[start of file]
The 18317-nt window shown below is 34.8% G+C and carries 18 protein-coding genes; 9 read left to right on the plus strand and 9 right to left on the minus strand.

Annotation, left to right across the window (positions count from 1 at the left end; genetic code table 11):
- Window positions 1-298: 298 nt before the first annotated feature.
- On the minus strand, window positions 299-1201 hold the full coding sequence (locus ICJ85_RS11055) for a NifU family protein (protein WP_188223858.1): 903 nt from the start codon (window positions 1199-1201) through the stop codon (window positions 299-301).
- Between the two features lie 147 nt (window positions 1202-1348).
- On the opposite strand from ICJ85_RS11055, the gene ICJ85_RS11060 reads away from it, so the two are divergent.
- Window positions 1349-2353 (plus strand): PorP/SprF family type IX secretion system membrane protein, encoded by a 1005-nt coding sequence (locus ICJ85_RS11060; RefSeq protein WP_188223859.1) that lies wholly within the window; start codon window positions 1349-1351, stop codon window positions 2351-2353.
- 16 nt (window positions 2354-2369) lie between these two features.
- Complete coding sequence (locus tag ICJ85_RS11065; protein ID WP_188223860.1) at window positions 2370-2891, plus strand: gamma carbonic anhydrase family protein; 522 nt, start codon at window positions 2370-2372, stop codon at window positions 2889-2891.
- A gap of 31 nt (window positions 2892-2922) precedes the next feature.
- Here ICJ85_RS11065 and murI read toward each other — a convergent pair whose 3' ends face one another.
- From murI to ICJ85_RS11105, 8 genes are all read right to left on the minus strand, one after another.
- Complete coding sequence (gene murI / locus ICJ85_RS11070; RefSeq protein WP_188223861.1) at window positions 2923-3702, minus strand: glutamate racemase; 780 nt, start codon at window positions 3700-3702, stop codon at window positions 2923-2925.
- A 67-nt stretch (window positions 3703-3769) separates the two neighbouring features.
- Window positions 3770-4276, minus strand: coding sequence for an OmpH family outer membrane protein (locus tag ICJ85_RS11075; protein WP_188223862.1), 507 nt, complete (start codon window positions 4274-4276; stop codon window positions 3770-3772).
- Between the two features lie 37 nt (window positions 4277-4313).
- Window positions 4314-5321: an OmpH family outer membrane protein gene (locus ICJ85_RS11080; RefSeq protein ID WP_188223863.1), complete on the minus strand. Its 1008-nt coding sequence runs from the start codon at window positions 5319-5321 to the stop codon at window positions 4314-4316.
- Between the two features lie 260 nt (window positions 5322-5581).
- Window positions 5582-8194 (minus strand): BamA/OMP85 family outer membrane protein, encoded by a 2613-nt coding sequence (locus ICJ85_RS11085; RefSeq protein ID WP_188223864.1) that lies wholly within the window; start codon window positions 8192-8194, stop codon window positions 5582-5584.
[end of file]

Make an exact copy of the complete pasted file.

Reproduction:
The 18317-nt window shown below is 34.8% G+C and carries 18 protein-coding genes; 9 read left to right on the plus strand and 9 right to left on the minus strand.

Annotation, left to right across the window (positions count from 1 at the left end; genetic code table 11):
- Window positions 1-298: 298 nt before the first annotated feature.
- On the minus strand, window positions 299-1201 hold the full coding sequence (locus ICJ85_RS11055) for a NifU family protein (protein WP_188223858.1): 903 nt from the start codon (window positions 1199-1201) through the stop codon (window positions 299-301).
- Between the two features lie 147 nt (window positions 1202-1348).
- On the opposite strand from ICJ85_RS11055, the gene ICJ85_RS11060 reads away from it, so the two are divergent.
- Window positions 1349-2353 (plus strand): PorP/SprF family type IX secretion system membrane protein, encoded by a 1005-nt coding sequence (locus ICJ85_RS11060; RefSeq protein WP_188223859.1) that lies wholly within the window; start codon window positions 1349-1351, stop codon window positions 2351-2353.
- 16 nt (window positions 2354-2369) lie between these two features.
- Complete coding sequence (locus tag ICJ85_RS11065; protein ID WP_188223860.1) at window positions 2370-2891, plus strand: gamma carbonic anhydrase family protein; 522 nt, start codon at window positions 2370-2372, stop codon at window positions 2889-2891.
- A gap of 31 nt (window positions 2892-2922) precedes the next feature.
- Here ICJ85_RS11065 and murI read toward each other — a convergent pair whose 3' ends face one another.
- From murI to ICJ85_RS11105, 8 genes are all read right to left on the minus strand, one after another.
- Complete coding sequence (gene murI / locus ICJ85_RS11070; RefSeq protein WP_188223861.1) at window positions 2923-3702, minus strand: glutamate racemase; 780 nt, start codon at window positions 3700-3702, stop codon at window positions 2923-2925.
- A 67-nt stretch (window positions 3703-3769) separates the two neighbouring features.
- Window positions 3770-4276, minus strand: coding sequence for an OmpH family outer membrane protein (locus tag ICJ85_RS11075; protein WP_188223862.1), 507 nt, complete (start codon window positions 4274-4276; stop codon window positions 3770-3772).
- Between the two features lie 37 nt (window positions 4277-4313).
- Window positions 4314-5321: an OmpH family outer membrane protein gene (locus ICJ85_RS11080; RefSeq protein ID WP_188223863.1), complete on the minus strand. Its 1008-nt coding sequence runs from the start codon at window positions 5319-5321 to the stop codon at window positions 4314-4316.
- Between the two features lie 260 nt (window positions 5322-5581).
- Window positions 5582-8194 (minus strand): BamA/OMP85 family outer membrane protein, encoded by a 2613-nt coding sequence (locus ICJ85_RS11085; RefSeq protein ID WP_188223864.1) that lies wholly within the window; start codon window positions 8192-8194, stop codon window positions 5582-5584.